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September 26, 2007

Early prediction on the lethal outcome in Baze

Thanks to SCOTUSblog, I see that Andrew Cohen already has posted his this prediction for the outcome in Baze v. Rees, the lethal injection case from Kentucky taken up by SCOTUS yesterday.  Here it is:

I make predictions about Supreme Court decisions about as often as the Justices agree unanimously on contentious issues, which is say, almost never.  But I am prepared to go out on the legal limb in the lethal injection case out of Kentucky which the High Court yesterday agreed to consider and decide during the looming term.

By a 5-4 vote, I predict, with Justice Anthony Kennedy writing the majority opinion, the Court next spring will declare invalid the lethal injection procedures Kentucky and certain other states employ when they execute capital defendants. The decision will then force all “lethal injection” states to do what some already are doing, which is to revamp their execution protocols to ensure that the condemned are given the proper amount of the proper medications in the proper order so they don’t endure “cruel and unusual punishment” before they die.

The Court’s most conservative quartet — Chief Justice John Roberts and Associate Justices Scalia, Thomas and Alito — will offer a stinging dissent that focuses upon the rights of states to determine for themselves their own execution protocols.  And if Justice Scalia gets to write that dissent I’m fairly confident that we’ll see a line or two about what he considers the “absurdity” of spending so much time and effort ensuring that a death row inmate about to be killed in the name of the people is treated like a patient in the finest hospital in the world.

I think this is a sensible prediction, though I also think that we might possibly be in for some surprises in Baze, in part because I suspect that a few Justices may be eager to avoid a 5-4 ruling in this setting.

September 26, 2007 at 11:38 AM | Permalink

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Comments

One thing that may have some influence is the fact that some of the Justices seemed to have swallowed whole the Lancet study while they were grilling the Asst. AG arguing the case for Florida in Hill. Unfortunately for these Justices, the Lancet study turned out to be bogus, with even one of the study's authors conceding that more work needed to be done. Some of the Justices may not be willing to be burned again.

Let's face it, the "it can be done better, therefore it's unconstitutional" argument argues for a new standard. And at least one member of the Court, Justice Stevens has advocated for lethal injection in an opinion.

That said, who knows what Justice Kennedy will do? But it would be the height of unfairness for the Supreme Court to yank the rug out from under victims' families like this. A ruling for Baze would impose, as a practical matter, a moratorium in many states, given the time it would take to redo the procedures and to deal with the litigation arising thereunder.

Everyone agrees that if lethal injection under the three drug protocol is done properly, there is no pain. The possibility of mistake has never invalidated a procedure before--it's not the time to start making new law and to impose longer waits on people who have waited long enough.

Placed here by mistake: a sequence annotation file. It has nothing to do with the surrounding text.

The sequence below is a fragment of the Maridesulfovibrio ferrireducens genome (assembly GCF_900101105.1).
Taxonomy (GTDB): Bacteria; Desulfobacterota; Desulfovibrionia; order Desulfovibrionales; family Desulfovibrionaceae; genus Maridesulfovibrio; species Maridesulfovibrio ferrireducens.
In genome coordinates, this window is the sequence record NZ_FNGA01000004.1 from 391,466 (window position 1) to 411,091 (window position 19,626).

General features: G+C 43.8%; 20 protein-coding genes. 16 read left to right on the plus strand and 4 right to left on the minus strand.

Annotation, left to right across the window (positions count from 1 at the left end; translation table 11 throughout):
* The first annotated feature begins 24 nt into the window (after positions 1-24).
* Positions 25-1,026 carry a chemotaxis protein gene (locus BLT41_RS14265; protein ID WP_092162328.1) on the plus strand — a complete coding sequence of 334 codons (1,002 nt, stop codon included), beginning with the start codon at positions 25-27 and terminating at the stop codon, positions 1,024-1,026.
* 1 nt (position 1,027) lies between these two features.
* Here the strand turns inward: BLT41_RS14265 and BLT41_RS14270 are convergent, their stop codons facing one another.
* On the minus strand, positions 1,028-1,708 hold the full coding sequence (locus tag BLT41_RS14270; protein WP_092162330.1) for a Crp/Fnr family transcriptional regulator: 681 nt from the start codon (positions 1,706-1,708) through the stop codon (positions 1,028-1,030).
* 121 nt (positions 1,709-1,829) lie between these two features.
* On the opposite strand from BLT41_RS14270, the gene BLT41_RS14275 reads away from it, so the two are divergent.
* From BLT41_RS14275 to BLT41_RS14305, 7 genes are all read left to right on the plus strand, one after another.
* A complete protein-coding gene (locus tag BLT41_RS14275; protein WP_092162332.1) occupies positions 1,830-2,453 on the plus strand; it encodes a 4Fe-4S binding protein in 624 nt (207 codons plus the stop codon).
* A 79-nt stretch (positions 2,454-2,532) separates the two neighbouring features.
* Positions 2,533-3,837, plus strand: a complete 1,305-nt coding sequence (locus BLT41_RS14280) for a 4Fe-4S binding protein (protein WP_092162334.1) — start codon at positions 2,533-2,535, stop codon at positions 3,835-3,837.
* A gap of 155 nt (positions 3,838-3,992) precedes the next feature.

Posted by: federalist | Sep 26, 2007 12:27:42 PM

1. There will always be a difference of opinion on how best to carry out executions. The guillotine was said to be more humane than the other methods of the day. The "long drop" was touted as more humane than the traditional hanging methods. The electric chair was said to be more humane than the noose. Others thought the firing squad was best. Then the gas chamber was touted as more humane. Then it was lethal injection.

2. Any method of execution can be cruel, if done incorrectly (whether by incompetence or by design).

3. The Eighth Amendment does not mandate that state officials utilize the "most" humane method of execution, assuming we could ever agree on what it is. Rather, it prohibits only methods perceived as excessively cruel by the standards of the day (or by the standards of 1787-89, per Scalia and Thomas).

4. Mere negligence by prison officials, or poor judgment, does not violate the Eighth Amendment. At a minimum, the inmate must show deliberate indifference -- or sometimes more, such as "malicious and sadistic" conduct.

5. With a handful of exceptions (when Kennedy or O'Connor got squeamish about executing children or the retarded), the Court has been on a mission to remove all obstructions to implementing the death penalty.

From the above, I deduce the following. In Baze, the majority will instruct the lower courts to get out of the way, and stop second-guessing state legislatures. The Court will not mandate that states use any particular method of execution, or particular drug protocol, but will leave that decision to the discretion of each state. Unless the proposed method of execution is inordinately cruel on its face, or the risk of erroneous application so great as to amount to deliberate indifference, the federal courts must defer to state officials. The days of federal judges holding extensive hearings, while experts debate the virtues and pitfalls of particular executions methods, will soon be over.

Posted by: Anonymous | Sep 26, 2007 1:22:33 PM

Great analysis, anonymous, but I wonder whether 5 Justices think that way. 4 of them have rarely seen a death sentence that passes constitutional muster, and the other one is as unprincipled as they come. I predict a repeat of Roper v. Simmons.

Posted by: | Sep 27, 2007 6:12:50 AM

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